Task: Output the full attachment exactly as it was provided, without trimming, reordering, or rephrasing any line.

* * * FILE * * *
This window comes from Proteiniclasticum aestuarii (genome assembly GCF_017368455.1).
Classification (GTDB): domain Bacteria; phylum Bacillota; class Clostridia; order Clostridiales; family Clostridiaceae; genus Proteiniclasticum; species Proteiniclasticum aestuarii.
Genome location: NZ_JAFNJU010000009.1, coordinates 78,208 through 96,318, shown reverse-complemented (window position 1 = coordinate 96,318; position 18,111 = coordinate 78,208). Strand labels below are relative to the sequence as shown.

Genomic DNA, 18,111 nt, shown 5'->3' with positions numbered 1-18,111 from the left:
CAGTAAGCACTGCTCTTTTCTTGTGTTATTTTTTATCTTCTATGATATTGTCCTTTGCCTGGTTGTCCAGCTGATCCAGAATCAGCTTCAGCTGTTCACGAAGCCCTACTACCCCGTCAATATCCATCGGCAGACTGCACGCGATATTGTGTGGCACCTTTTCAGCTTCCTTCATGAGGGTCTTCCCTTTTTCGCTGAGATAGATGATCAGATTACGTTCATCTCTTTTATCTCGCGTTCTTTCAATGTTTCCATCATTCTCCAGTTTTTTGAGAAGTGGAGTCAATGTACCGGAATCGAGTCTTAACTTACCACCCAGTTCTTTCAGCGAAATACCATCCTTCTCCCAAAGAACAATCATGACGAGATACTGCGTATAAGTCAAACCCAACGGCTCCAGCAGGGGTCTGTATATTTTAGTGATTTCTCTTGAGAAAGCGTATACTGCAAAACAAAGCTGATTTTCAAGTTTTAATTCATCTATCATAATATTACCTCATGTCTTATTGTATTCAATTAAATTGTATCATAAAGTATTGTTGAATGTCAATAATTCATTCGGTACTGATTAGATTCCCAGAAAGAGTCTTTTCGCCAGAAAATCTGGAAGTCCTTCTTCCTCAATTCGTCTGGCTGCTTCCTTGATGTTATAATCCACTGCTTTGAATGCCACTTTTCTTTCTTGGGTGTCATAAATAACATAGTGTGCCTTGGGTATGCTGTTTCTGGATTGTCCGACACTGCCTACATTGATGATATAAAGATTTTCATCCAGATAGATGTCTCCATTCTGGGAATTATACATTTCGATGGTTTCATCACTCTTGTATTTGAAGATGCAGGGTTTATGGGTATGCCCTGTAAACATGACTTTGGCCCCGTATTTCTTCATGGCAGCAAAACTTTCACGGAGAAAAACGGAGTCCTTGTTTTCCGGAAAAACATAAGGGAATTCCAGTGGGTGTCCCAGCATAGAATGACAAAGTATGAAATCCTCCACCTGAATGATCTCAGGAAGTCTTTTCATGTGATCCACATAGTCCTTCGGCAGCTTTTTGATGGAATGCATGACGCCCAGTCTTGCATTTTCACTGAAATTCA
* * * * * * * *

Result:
This window comes from Proteiniclasticum aestuarii (genome assembly GCF_017368455.1).
Classification (GTDB): domain Bacteria; phylum Bacillota; class Clostridia; order Clostridiales; family Clostridiaceae; genus Proteiniclasticum; species Proteiniclasticum aestuarii.
Genome location: NZ_JAFNJU010000009.1, coordinates 78,208 through 96,318, shown reverse-complemented (window position 1 = coordinate 96,318; position 18,111 = coordinate 78,208). Strand labels below are relative to the sequence as shown.

Genomic DNA, 18,111 nt, shown 5'->3' with positions numbered 1-18,111 from the left:
CAGTAAGCACTGCTCTTTTCTTGTGTTATTTTTTATCTTCTATGATATTGTCCTTTGCCTGGTTGTCCAGCTGATCCAGAATCAGCTTCAGCTGTTCACGAAGCCCTACTACCCCGTCAATATCCATCGGCAGACTGCACGCGATATTGTGTGGCACCTTTTCAGCTTCCTTCATGAGGGTCTTCCCTTTTTCGCTGAGATAGATGATCAGATTACGTTCATCTCTTTTATCTCGCGTTCTTTCAATGTTTCCATCATTCTCCAGTTTTTTGAGAAGTGGAGTCAATGTACCGGAATCGAGTCTTAACTTACCACCCAGTTCTTTCAGCGAAATACCATCCTTCTCCCAAAGAACAATCATGACGAGATACTGCGTATAAGTCAAACCCAACGGCTCCAGCAGGGGTCTGTATATTTTAGTGATTTCTCTTGAGAAAGCGTATACTGCAAAACAAAGCTGATTTTCAAGTTTTAATTCATCTATCATAATATTACCTCATGTCTTATTGTATTCAATTAAATTGTATCATAAAGTATTGTTGAATGTCAATAATTCATTCGGTACTGATTAGATTCCCAGAAAGAGTCTTTTCGCCAGAAAATCTGGAAGTCCTTCTTCCTCAATTCGTCTGGCTGCTTCCTTGATGTTATAATCCACTGCTTTGAATGCCACTTTTCTTTCTTGGGTGTCATAAATAACATAGTGTGCCTTGGGTATGCTGTTTCTGGATTGTCCGACACTGCCTACATTGATGATATAAAGATTTTCATCCAGATAGATGTCTCCATTCTGGGAATTATACATTTCGATGGTTTCATCACTCTTGTATTTGAAGATGCAGGGTTTATGGGTATGCCCTGTAAACATGACTTTGGCCCCGTATTTCTTCATGGCAGCAAAACTTTCACGGAGAAAAACGGAGTCCTTGTTTTCCGGAAAAACATAAGGGAATTCCAGTGGGTGTCCCAGCATAGAATGACAAAGTATGAAATCCTCCACCTGAATGATCTCAGGAAGTCTTTTCATGTGATCCACATAGTCCTTCGGCAGCTTTTTGATGGAATGCATGACGCCCAGTCTTGCATTTTCACTGAAATTCA